In today’s fast-paced world, electronics are constantly evolving, with newer and more advanced devices hitting the market every day. But with this rapid progress comes a growing concern – electronic waste, or e-waste, and its impact on the environment. Pepi Maksimovic, Director of Application Engineering at Ansys explains how digital simulation could help manufacturers address this challenge.
E-waste refers to discarded electronics and electrical components that are not designed to be recycled or reused. It can be laptops, computers, tablets, cell phones but also washing machines, and microwaves.
According to the US environmental protection agency, Americans own more than 3 billion electronic products and throw away more than 400 million electronics every year. Less than 20% of electronics are recycled.
As the Director of Application Engineering at Ansys, a leading provider of engineering simulation software, Pepi Maksimovic understands the critical role that digital simulation can play in addressing this issue. It can help manufacturers design and manufacture products that are easier to recycle, reuse, and repair, and that are also more robust, reliable, and durable so that they last longer.
1/ Material Selection for Sustainable Electronics Manufacturing
“One of the key aspects of sustainable electronics manufacturing is material selection. Digital simulation can assist in choosing materials with a lower carbon footprint, considering factors such as the manufacturing process and transportation distance. Ansys’s tool Granta provides a comprehensive database of materials with information on their typical engineering properties such as strength, density, and conductivity, as well as their carbon footprint.”
The software can calculate how much energy was used to create that material. Manufacturers can also select the materials according to the way they are produced and in which country they are produced. The software also mentions if the materials come from a recycled source.
Manufacturers can utilize all this information and opt for materials that are more sustainable and have a lower environmental impact.
The software also offers a traceability function to be able to know exactly which materials were used in this particular model of a cell phone or a laptop.
2/ Design Optimization for Reduced Material Usage
Another way digital simulation can contribute to sustainable electronics manufacturing is through design optimization. By reducing material usage in product design, manufacturers can minimize waste and contribute to a more sustainable approach to electronics manufacturing.
“Engineers can use simulation software to analyze and optimize the shape, size, and configuration of electronic components, aiming to use as little material as possible while still meeting functional and performance requirements. Granta also provides information on the recyclability of materials, enabling engineers to choose materials that can be easily recycled at the end of the product’s lifecycle.”
3/ Designing for Disassembly, Repair, and Recycling
One of the critical aspects of addressing e-waste is designing products with the end of their lifecycle in mind. Currently, electronic devices are not designed to be easily disassembled, repaired, or recycled, resulting in significant challenges in recycling and waste management.
However, digital simulation can help manufacturers design products with these considerations in mind.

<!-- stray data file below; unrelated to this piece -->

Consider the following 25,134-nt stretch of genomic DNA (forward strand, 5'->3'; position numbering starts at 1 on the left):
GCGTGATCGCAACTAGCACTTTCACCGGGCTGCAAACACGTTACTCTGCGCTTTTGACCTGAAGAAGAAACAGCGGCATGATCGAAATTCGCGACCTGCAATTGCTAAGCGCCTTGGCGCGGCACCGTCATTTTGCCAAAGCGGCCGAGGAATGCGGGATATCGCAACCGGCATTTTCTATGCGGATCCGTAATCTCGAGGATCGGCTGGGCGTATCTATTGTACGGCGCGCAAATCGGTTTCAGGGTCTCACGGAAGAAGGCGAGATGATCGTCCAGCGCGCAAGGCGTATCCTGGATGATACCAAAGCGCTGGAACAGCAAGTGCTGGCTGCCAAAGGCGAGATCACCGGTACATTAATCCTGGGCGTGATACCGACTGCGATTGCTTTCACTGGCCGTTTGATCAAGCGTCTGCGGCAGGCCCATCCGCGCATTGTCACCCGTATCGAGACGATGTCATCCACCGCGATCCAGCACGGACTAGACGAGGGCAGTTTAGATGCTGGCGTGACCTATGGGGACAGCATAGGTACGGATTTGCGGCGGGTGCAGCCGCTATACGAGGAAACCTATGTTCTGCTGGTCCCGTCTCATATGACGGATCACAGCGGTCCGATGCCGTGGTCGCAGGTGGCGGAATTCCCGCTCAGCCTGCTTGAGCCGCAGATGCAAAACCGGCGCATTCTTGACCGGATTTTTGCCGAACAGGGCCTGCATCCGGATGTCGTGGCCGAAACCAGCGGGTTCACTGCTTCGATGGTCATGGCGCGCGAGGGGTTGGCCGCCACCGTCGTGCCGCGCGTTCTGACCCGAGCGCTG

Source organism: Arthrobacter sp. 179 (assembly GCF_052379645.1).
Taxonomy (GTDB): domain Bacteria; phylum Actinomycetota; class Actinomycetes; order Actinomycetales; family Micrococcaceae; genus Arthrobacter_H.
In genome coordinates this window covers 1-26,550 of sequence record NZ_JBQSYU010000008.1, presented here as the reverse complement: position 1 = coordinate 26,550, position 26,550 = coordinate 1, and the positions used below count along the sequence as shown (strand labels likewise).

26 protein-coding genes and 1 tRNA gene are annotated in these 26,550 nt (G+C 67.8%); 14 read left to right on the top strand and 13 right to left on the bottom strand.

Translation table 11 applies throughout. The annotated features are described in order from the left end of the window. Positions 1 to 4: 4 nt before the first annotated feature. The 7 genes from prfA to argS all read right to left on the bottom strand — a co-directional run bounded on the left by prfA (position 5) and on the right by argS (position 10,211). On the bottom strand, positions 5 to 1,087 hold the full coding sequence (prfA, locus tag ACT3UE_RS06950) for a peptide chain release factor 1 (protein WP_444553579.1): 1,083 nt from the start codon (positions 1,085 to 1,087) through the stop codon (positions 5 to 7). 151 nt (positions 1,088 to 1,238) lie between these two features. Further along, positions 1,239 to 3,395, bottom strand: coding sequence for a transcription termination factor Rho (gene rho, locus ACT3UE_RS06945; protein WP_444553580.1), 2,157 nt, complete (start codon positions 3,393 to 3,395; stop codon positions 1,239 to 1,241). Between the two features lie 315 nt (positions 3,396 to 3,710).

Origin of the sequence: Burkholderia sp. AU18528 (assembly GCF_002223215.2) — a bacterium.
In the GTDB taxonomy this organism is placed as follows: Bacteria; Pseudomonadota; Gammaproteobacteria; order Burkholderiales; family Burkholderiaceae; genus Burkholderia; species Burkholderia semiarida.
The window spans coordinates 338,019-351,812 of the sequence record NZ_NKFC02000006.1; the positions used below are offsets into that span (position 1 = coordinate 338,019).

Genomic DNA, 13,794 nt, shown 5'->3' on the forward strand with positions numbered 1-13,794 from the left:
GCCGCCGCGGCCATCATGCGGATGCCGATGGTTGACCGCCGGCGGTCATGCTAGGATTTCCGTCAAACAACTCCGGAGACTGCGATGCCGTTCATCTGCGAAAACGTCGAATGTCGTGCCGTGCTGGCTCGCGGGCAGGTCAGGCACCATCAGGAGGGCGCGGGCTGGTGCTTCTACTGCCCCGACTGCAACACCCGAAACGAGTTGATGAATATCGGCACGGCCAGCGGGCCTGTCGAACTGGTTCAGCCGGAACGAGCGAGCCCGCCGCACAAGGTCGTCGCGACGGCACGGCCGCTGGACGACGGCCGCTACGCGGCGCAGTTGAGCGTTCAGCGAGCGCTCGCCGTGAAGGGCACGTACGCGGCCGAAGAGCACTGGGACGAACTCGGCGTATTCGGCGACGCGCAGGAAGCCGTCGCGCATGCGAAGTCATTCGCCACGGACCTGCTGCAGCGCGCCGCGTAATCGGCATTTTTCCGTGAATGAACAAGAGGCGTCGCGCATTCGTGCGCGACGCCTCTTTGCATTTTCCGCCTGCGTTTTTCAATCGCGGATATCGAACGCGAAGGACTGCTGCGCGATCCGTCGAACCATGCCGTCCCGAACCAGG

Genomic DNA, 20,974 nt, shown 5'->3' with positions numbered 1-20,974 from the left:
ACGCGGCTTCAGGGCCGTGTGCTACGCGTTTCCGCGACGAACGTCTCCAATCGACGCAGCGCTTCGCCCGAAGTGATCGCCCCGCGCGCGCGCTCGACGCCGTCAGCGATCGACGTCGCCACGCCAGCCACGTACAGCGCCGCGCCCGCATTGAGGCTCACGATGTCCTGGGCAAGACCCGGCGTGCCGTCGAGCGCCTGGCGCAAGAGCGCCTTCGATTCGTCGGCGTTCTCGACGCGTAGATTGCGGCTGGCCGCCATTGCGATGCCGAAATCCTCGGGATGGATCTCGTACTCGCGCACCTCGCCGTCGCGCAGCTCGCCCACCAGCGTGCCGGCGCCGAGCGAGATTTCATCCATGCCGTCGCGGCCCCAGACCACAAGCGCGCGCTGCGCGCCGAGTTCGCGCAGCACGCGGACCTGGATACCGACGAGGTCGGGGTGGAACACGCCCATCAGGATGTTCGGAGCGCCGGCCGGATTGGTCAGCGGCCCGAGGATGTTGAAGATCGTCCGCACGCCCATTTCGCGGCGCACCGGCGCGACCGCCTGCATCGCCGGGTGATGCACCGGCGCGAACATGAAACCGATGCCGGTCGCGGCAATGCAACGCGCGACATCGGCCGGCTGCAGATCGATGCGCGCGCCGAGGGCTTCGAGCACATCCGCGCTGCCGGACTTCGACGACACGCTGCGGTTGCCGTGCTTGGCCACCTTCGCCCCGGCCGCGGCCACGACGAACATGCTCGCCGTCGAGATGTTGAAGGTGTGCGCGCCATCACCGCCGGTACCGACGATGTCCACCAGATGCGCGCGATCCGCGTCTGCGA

“By using simulation software, engineers can test and optimize the disassembly process, making it more efficient and less labor-intensive.”
This can potentially lead to the development of automated machines and robots that can disassemble electronic devices and sort the components for recycling, reducing the need for manual labor and minimizing exposure to hazardous materials.
“Currently, if electric devices are not recyclable at a larger rate it is because for the most part, the disassembly part has to be done by hand. This is a slow process that is costly and not healthy for humans and for the environment as there are a lot of chemicals involved.”
Besides, digital simulation can help design products with components put in a way that is easy to disassemble. Some components are often glued together which makes it difficult to pull them apart at the end of the product’s life.
4/ Ensuring Product Integrity and Functionality
Digital simulation can also play a crucial role in ensuring product integrity and functionality. By performing simulations to test the engineering performance of electronic components, manufacturers can identify potential issues and address them before the products go into production. This helps to prevent the production of faulty products that may end up as e-waste, reducing waste and increasing the overall sustainability of the manufacturing process.
Additionally, simulation software can assist in optimizing the configurations of electronic parts, such as placement and shape, to improve performance and durability, leading to longer-lasting products that are less likely to become e-waste.
“For example, BMW is using Ansys software to analyze the reliability of electronic components (printed circuit boards) in their vehicles. In the automotive industry, electronics very often fail due to thermal stresses, mechanical stresses, humidity, and dust. Ansys can model all of these failure modes, helping manufacturers build durable components.”
So far, Ansys’s software crunches the equations that are based on the physical laws of nature. But lately, they have started to embed machine learning components.
“That’s the future. It’s the next-generation product development.”